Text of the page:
The Vanderbeekers of 141st Street / The Vanderbeekers and the Hidden Garden by Karina Van Glasser. My favorite juvenile series discovery of 2018! If you love the Penderwicks, All of a Kind Family, the children from The Saturdays ... basically any family whose children get into all sorts of adventures (and scrapes) sometimes (and sometimes not) through no fault of their own. :) We've flown through books 1 and 2 here - book 3 can't come fast enough!

Swallows and Amazons by Arthur Ransome :: Nestled in this stack is another favorite - one that I read on my own after (again) having it sit on myself for far too long. I loved Swallows and Amazons and see this as becoming a fun read aloud with Ethan down the road. English children, adventures and scrapes (reminds me of the book just above!) and things always working out in the end. This is whole series, but I have managed to hold off on devouring the other 7-8 books or so that I understand are out there!

Lastly (and without a photo) are two books by Jen Wilkin worth mentioning worth your reading. This summer, I worked my way through her study of the first twelve chapters of Genesis, God of Creation. As someone who is pretty familiar with the book of Genesis, I loved her insight and perspective and came away with thoughts that fueled my planning for my home and my CC community for the fall of 2018. God is a God of order, of form and function, and creativity and we are in his image. Speaking of In His Image, that was the title of another book of Jen Wilkin's that was was excellent and worth adding to your stack. She walks through ten characteristics of our God that we are called to imitate (in contrast to her book from last year, None Like Him, where she explored ten attributes of God's that are his and his alone.) I recently heard somewhere that with the plethora of media we have available to us (podcasts, books, social media accounts, etc.) it is so easy to jump around and take little bits of insight from too many people. "Back in the day" you might have just a few authors that you follow, through their written work only, and you would revisit their works and let it settle in more and more with each reading (I think of people that have influenced me like this such as C.S. Lewis and Elisabeth Elliot). This is something that I'm trying to embrace more in the coming years, just because I follow someone on social media doesn't mean I need to buy and read their book - there are very few that I want to mindfully support financially and invest lots of my head and heart knowledge into. Jen Wilkin is just one of a very few current authors that I would call out that makes that cut for me.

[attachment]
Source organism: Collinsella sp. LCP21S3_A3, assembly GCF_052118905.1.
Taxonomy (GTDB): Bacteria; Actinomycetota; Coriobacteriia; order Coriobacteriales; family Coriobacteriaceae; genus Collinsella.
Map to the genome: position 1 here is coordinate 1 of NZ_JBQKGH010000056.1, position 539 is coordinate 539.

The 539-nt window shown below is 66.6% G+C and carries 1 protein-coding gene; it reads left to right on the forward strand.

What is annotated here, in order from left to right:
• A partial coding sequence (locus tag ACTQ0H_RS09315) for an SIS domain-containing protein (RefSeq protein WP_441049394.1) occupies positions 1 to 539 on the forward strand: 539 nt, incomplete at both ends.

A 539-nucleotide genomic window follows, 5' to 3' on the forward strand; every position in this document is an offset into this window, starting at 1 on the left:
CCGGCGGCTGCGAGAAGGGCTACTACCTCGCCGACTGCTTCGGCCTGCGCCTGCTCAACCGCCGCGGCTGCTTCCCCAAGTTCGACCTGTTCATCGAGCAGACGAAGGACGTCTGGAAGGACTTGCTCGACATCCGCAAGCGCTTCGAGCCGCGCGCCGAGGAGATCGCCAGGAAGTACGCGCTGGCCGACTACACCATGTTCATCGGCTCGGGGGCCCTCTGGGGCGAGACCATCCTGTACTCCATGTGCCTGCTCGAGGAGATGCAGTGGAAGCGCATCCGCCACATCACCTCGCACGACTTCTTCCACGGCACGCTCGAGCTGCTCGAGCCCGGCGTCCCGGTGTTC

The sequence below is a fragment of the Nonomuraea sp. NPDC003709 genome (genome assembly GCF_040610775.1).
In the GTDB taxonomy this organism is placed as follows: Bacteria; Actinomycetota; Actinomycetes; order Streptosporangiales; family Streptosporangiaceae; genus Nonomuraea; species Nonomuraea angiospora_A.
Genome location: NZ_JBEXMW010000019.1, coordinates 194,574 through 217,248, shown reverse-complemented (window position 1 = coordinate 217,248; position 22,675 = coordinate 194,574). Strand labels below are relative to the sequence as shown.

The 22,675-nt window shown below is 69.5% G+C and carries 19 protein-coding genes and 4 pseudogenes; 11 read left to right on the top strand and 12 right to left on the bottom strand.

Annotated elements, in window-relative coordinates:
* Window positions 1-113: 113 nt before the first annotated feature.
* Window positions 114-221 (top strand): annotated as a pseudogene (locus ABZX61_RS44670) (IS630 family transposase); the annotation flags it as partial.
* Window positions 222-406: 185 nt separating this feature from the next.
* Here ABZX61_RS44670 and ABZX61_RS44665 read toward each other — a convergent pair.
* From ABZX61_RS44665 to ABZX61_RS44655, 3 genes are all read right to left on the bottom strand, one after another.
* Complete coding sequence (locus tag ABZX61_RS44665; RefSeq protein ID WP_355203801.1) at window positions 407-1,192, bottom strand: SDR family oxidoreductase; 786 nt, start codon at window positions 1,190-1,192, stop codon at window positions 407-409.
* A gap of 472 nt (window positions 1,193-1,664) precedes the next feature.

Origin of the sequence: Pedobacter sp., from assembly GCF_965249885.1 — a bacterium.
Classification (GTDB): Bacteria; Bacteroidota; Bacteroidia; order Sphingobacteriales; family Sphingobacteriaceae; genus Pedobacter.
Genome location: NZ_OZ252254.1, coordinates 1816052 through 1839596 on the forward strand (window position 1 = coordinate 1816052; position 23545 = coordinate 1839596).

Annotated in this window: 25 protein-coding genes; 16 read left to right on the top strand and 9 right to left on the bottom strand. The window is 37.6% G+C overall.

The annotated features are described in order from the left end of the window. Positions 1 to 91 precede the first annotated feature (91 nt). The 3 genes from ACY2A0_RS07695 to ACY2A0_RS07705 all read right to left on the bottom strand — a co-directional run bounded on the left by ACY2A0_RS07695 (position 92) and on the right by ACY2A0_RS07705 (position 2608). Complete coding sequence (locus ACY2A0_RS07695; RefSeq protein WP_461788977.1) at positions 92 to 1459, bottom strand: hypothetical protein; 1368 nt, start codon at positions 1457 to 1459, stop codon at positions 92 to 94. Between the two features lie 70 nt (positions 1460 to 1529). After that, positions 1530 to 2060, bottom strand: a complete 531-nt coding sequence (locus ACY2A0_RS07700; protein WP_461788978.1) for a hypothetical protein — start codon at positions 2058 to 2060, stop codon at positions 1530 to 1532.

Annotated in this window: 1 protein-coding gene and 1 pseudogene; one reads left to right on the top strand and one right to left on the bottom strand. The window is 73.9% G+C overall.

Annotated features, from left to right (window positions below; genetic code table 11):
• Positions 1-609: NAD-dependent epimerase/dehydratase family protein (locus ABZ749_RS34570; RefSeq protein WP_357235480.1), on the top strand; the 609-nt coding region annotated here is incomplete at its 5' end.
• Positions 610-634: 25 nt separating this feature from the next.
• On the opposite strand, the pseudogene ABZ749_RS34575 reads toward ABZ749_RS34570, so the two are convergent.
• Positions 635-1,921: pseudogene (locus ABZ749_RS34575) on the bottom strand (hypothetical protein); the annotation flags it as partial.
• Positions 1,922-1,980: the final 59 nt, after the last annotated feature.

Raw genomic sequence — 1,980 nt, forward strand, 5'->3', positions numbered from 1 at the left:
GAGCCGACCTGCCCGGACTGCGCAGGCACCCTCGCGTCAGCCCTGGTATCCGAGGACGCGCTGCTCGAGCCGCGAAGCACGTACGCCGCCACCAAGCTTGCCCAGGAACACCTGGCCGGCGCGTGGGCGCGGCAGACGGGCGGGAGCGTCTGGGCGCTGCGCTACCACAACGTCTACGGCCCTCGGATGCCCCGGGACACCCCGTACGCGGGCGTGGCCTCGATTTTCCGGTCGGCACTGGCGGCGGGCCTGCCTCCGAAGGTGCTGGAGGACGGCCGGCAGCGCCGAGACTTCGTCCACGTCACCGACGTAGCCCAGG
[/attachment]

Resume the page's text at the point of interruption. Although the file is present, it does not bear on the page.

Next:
If you made it this far, thank you! What were some of your favorites for 2018? Anything I should add to my list for the coming year? 

And Happy New Year to you and yours. ❤

Saturday, December 15, 2018

Currently :: A Present Participle List

Shaking :: the cobwebs off my blog. I'm seriously rusty at writing but I miss it. Here's to a brief catch up list.

Hearing :: the cat investigate things underneath our Christmas tree. She is up to no good!

Seeing :: my calendar in front of me as I need to figure out what's going on next week. 'Tis the week before Christmas yet it's still a full one. I'm looking forward to the two weeks that come after when my calendar is blank!

Watching :: movies! As you have probably seen, several companies came out with monthly movie passes - buy a pass and you can see X number of movies a week in the theater. This summer, T and I each got a movie pass through our AMC theater and it has been so fun. We don't go to the movies every week (there's not enough good stuff out there for that, for sure!), but we have enjoyed going more often and getting nicer and reserved seats like Imax, Dolby surround sound, and dine-in seating - seriously spoiled with that one! This past Thursday, we went to see the new Peter Jackson movie, Mortal Engines, on opening night in IMAX with the reclining seats. It's been a great investment in date nights for us!

Reading :: it's been a good year of reading - five and half hours a week of gymnastics will do that for you! I made my list last week of the top 10-ish books I've read this year and would love to figure out when to blog it. It's on the to-do list! Currently, I'm reading Glass Sword by Victoria Aveyard. It's the second book in the Red Queen series (YA dystopian novels are my thing right now apparently) and I'm enjoying it. I read the first book a couple years ago, but didn't love it enough to finish the series. Not sure what's different this time, but I've made it to book two!

Educating :: three out of the four kids at home this year. This fall, for the first time, we have put one of our kids into public school and has taken some getting used to! It has been a great change for our oldest for many reasons and she is settling into 9th grade and has survived her first semester and enjoyed it. I miss having all my kids at home with me, but it's been a good step (for her and me!) We're taking the other kids a year (or a semester) at a time and seeing what they need - isn't that what we as parents do about everything. No kid is the same, and that becomes even more apparent as they get older and you really start to see how they learn differently. There's such a stigma in the homeschool community when you do something like this with one of your kids and I haven't loved that.

Planning :: to work on my power sheets this weekend. The last several years have been "ugh" for lack of a better word. Power sheets aren't the answer to my problem, but I'm looking forward to using them as a tool to help me process some things that have been going on and move in a different direction in the future. (It's vague, I know).

Creating :: not much. This is first year that I've haven't diligently worked on a Project Life album and I miss it! I have worn out two little selphy photo printers and decided that this year I would use the Project Life app to make our family scrapbook pages. It's a great app, but it's not for me! It's too hard for me to sit and create scrapbook photos on my phone without my eyes crossing. :) I love writing out the journaling cards and printing my photos, so I'm hoping to get back to in 2019.

Here's to a quick catch up and moving on. Happy December!

Wednesday, January 31, 2018

January Reads